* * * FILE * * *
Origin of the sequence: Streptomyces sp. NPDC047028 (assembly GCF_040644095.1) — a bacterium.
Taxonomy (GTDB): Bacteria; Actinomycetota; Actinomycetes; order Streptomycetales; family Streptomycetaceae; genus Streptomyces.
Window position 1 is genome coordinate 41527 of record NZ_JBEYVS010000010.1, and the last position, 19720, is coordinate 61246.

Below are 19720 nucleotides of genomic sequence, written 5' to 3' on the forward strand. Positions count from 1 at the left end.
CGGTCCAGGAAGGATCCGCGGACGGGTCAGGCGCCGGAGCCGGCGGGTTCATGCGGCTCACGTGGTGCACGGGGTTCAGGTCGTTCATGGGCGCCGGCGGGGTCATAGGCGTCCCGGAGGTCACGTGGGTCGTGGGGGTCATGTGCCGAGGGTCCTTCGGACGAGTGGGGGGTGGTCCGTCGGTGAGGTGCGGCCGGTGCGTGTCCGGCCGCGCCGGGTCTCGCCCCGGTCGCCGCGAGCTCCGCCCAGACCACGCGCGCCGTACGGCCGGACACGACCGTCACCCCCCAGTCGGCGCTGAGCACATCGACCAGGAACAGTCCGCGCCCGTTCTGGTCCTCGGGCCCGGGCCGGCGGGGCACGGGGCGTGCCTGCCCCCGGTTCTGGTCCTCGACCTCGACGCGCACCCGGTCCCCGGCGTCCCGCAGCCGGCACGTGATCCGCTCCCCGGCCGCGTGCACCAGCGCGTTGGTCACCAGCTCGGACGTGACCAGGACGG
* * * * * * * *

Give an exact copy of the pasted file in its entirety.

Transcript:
Origin of the sequence: Streptomyces sp. NPDC047028 (assembly GCF_040644095.1) — a bacterium.
Taxonomy (GTDB): Bacteria; Actinomycetota; Actinomycetes; order Streptomycetales; family Streptomycetaceae; genus Streptomyces.
Window position 1 is genome coordinate 41527 of record NZ_JBEYVS010000010.1, and the last position, 19720, is coordinate 61246.

Below are 19720 nucleotides of genomic sequence, written 5' to 3' on the forward strand. Positions count from 1 at the left end.
CGGTCCAGGAAGGATCCGCGGACGGGTCAGGCGCCGGAGCCGGCGGGTTCATGCGGCTCACGTGGTGCACGGGGTTCAGGTCGTTCATGGGCGCCGGCGGGGTCATAGGCGTCCCGGAGGTCACGTGGGTCGTGGGGGTCATGTGCCGAGGGTCCTTCGGACGAGTGGGGGGTGGTCCGTCGGTGAGGTGCGGCCGGTGCGTGTCCGGCCGCGCCGGGTCTCGCCCCGGTCGCCGCGAGCTCCGCCCAGACCACGCGCGCCGTACGGCCGGACACGACCGTCACCCCCCAGTCGGCGCTGAGCACATCGACCAGGAACAGTCCGCGCCCGTTCTGGTCCTCGGGCCCGGGCCGGCGGGGCACGGGGCGTGCCTGCCCCCGGTTCTGGTCCTCGACCTCGACGCGCACCCGGTCCCCGGCGTCCCGCAGCCGGCACGTGATCCGCTCCCCGGCCGCGTGCACCAGCGCGTTGGTCACCAGCTCGGACGTGACCAGGACGG